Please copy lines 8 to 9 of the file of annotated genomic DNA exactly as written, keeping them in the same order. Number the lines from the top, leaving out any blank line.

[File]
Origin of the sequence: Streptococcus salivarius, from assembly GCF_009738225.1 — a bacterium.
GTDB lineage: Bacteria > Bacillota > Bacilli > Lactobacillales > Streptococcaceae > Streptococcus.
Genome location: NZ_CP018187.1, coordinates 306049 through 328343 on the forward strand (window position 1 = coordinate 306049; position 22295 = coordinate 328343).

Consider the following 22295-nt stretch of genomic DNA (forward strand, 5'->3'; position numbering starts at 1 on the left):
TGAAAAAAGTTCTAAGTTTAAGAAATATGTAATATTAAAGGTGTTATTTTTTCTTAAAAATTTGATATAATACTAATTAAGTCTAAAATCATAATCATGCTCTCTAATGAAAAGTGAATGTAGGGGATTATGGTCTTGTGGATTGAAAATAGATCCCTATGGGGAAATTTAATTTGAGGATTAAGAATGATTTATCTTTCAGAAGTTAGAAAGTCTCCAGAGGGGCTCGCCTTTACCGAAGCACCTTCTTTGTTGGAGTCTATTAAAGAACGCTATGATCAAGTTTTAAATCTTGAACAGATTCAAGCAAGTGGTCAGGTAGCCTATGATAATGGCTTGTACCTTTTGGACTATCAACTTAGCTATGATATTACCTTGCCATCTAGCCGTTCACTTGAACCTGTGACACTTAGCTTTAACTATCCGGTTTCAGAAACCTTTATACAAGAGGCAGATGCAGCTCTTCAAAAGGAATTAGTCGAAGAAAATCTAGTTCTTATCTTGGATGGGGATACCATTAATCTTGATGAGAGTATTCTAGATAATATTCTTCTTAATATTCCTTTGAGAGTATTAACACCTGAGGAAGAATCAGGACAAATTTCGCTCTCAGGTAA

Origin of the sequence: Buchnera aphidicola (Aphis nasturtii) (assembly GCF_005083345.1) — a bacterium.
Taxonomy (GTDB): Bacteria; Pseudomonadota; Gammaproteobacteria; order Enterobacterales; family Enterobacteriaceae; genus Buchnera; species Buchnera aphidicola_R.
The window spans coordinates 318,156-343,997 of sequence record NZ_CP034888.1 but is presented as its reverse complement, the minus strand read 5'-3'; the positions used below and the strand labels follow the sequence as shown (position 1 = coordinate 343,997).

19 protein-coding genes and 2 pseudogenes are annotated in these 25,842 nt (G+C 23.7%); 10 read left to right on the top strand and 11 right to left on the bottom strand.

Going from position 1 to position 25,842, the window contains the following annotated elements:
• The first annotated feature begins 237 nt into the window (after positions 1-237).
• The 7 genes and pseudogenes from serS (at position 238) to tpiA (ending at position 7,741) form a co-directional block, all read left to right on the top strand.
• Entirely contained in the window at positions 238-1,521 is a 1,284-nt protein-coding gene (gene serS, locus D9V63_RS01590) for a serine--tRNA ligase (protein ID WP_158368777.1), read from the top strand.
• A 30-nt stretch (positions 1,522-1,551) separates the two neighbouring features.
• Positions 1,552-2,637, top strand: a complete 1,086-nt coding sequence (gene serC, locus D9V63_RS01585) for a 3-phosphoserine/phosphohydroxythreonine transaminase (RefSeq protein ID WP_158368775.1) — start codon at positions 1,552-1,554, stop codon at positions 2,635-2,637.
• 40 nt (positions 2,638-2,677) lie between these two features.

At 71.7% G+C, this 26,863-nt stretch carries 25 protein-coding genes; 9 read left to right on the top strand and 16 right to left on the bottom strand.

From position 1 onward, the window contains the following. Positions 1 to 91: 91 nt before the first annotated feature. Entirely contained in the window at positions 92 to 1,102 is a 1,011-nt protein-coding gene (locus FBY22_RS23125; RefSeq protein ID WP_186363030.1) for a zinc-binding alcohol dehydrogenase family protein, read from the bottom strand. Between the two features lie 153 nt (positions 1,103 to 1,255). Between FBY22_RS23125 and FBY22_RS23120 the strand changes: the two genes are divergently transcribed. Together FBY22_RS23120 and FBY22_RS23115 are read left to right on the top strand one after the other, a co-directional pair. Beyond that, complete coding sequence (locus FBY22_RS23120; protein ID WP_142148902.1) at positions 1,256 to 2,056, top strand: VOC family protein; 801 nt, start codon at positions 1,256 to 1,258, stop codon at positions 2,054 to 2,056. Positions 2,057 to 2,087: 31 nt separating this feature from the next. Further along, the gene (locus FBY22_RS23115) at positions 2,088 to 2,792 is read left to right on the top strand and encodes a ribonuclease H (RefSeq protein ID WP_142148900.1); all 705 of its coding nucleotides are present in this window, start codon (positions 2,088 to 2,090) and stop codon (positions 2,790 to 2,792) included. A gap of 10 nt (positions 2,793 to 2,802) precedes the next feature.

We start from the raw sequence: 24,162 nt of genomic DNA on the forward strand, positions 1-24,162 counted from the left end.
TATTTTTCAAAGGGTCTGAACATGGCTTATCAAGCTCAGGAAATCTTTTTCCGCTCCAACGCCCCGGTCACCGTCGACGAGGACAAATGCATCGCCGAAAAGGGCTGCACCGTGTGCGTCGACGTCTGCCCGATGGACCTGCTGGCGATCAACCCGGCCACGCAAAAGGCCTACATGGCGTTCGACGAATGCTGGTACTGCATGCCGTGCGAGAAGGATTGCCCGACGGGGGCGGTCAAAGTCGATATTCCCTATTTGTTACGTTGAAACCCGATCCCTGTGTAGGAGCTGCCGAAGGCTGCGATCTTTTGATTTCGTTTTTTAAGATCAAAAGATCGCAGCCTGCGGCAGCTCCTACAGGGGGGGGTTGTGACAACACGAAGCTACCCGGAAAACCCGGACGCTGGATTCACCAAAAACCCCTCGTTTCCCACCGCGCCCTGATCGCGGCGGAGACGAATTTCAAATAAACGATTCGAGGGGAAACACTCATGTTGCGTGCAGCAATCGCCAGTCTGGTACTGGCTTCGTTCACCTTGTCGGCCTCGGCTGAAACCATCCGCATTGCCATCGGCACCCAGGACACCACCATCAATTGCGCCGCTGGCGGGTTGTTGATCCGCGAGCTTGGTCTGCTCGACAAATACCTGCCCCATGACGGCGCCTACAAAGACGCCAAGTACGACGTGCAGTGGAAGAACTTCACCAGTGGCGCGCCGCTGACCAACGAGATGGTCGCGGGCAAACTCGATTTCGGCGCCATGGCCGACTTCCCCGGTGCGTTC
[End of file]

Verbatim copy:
The window spans coordinates 318,156-343,997 of sequence record NZ_CP034888.1 but is presented as its reverse complement, the minus strand read 5'-3'; the positions used below and the strand labels follow the sequence as shown (position 1 = coordinate 343,997).

19 protein-coding genes and 2 pseudogenes are annotated in these 25,842 nt (G+C 23.7%); 10 read left to right on the top strand and 11 right to left on the bottom strand.